MARTINSVILLE, Va.— After decades of lawsuits, public campaigns and painful struggles, Americans have finally done what once seemed impossible: Most of the country has quit smoking, saving millions of lives and leading to massive reductions in cancer.

That is, unless those Americans are poor, uneducated or live in a rural area.

Hidden among the steady declines in recent years is the stark reality that cigarettes are becoming a habit of the poor. The national smoking rate has fallen to historic lows, with just 15 percent of adults still smoking. But the socioeconomic gap has never been bigger.

Among the nation’s less- educated people – those with a high-school-equivalency diploma – the smoking rate remains more than 40 percent, according to the Centers for Disease Control and Prevention. Today, rural residents are diagnosed with lung cancer at rates 18 to 20 percent above those of city dwellers. By nearly every statistical measure, researchers say, America’s lower class now smokes more and dies more from cigarettes than other Americans.

Debbie Seals of Martinsville, Va., a smoking-cessation expert in an area where factories have shut down, says poor people smoke because “it’s the one thing they have control over.” Jay Westcott/The Washington Post

This widening gap between classes carries huge health implications and is already reshaping the country’s battle over tobacco control. Cigarette companies are focusing their marketing on lower socioeconomic communities to retain their customer base, researchers say. Nonprofit and advocacy groups are retooling their programs for the complex and more difficult work of reaching and treating marginalized groups.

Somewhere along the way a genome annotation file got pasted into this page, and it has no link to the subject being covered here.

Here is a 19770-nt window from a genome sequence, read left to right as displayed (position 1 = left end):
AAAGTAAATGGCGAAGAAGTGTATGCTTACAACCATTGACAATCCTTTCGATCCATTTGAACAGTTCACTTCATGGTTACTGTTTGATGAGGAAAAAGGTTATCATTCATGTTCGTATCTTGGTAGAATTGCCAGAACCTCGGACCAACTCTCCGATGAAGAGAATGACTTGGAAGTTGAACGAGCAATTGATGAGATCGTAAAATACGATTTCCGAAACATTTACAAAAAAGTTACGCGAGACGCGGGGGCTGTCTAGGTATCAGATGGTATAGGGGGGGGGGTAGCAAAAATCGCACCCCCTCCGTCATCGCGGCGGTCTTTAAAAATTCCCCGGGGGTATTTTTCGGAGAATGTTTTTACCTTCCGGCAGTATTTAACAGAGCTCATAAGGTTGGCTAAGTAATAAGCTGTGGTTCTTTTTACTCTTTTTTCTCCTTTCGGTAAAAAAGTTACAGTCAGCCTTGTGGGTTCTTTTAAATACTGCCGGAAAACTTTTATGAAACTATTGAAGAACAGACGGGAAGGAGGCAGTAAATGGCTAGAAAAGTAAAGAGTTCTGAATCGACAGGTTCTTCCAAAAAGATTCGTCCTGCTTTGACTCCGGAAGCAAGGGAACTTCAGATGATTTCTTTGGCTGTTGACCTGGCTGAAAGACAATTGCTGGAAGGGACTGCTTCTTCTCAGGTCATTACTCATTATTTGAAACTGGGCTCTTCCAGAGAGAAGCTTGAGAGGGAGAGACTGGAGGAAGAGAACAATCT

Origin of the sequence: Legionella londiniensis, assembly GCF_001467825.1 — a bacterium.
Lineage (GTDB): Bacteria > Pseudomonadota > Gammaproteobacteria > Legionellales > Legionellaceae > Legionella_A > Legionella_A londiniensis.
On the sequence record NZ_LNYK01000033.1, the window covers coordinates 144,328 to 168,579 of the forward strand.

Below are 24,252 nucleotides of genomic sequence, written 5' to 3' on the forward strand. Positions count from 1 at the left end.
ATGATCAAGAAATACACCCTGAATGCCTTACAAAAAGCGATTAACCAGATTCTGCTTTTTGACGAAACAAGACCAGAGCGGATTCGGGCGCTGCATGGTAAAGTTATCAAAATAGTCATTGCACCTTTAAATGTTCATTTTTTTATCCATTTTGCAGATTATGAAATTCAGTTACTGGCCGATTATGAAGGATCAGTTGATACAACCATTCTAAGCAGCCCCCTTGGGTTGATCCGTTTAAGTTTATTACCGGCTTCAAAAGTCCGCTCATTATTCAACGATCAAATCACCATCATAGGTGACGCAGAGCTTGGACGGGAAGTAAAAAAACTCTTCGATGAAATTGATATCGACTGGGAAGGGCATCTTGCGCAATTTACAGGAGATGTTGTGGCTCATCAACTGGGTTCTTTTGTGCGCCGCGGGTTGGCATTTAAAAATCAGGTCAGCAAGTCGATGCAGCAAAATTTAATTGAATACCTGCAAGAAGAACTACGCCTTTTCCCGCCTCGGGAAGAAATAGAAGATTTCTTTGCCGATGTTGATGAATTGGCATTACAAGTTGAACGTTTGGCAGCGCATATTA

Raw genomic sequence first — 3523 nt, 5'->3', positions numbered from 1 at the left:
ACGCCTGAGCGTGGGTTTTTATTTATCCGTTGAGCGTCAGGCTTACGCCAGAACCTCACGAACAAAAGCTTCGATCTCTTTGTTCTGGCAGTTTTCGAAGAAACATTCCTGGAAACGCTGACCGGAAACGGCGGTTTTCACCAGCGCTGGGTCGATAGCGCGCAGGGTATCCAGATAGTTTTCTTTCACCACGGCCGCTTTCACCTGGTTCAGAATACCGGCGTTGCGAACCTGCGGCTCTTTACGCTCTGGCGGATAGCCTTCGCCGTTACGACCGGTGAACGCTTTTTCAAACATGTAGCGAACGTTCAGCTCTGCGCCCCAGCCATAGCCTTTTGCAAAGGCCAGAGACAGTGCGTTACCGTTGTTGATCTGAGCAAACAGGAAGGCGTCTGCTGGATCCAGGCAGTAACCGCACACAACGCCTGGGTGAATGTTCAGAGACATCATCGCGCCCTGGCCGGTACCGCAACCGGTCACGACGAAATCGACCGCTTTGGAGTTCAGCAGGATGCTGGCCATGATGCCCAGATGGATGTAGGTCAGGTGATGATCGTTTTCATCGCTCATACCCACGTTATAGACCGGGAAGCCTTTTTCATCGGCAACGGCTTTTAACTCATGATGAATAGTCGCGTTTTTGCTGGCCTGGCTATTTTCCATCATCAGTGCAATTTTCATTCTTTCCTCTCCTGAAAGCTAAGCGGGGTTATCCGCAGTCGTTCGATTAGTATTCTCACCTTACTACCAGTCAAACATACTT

As inequality in America continues expanding by many measures, smoking is a growing aspect of that divide that is a matter of life and death, with wealthier and more-educated Americans now largely spared the cost and deadly effects of the vice.

Advocacy groups say funding for smoking cessation is dropping, and they worry the attention and political will needed for tobacco control is also waning as America’s upper and middle classes see smoking as an already solved, bygone problem.

“If you’re educated and live in a well-off area, the smoking problem we’re talking about these days is now largely invisible to you,” said Matthew Myers, president of the Campaign for Tobacco-Free Kids. “So you start to hear the question, why push more resources into this? Meanwhile, the need is getting even greater, because the people left smoking are the ones who can least afford to.”

Debbie Seals, 60, has fought on the front lines of this new class battle for the past six years from her home in the foothills of Virginia’s Blue Ridge Mountains.

She has driven her tiny blue Fiat to the farthest corners of southern Virginia and West Virginia to hold classes aimed at helping smokers quit. Her cessation clinics are often the only ones offered for miles around.

“It’s like there’s two worlds now,” Seals said.

Every month, she travels to Northern Virginia to visit her grandchildren in the D.C. suburbs. In Alexandria, she sees couples jogging on the streets and buying expensive organic groceries at Whole Foods – and not a single one smoking.

But in her home town of Martinsville, Va., cigarettes are ubiquitous. People smoke on their morning drive to work and on weekends mowing their lawns. Tobacco stores line the strip malls.

The smoking is a symptom of deeper problems here, Seals said on a recent afternoon.

Martinsville was once a booming center of textile mills and furniture factories. Now it is littered with abandoned factories and vacant storefronts. So many families here live in poverty that all children in elementary and middle school automatically qualify for free and reduced-price meals.

“People down here smoke because of the stress in their life,” Seals said. “They smoke because of money problems, family problems. It’s the one thing they have control over. The one thing that makes them feel better. And you want them to give that up? It’s the toughest thing in the world.”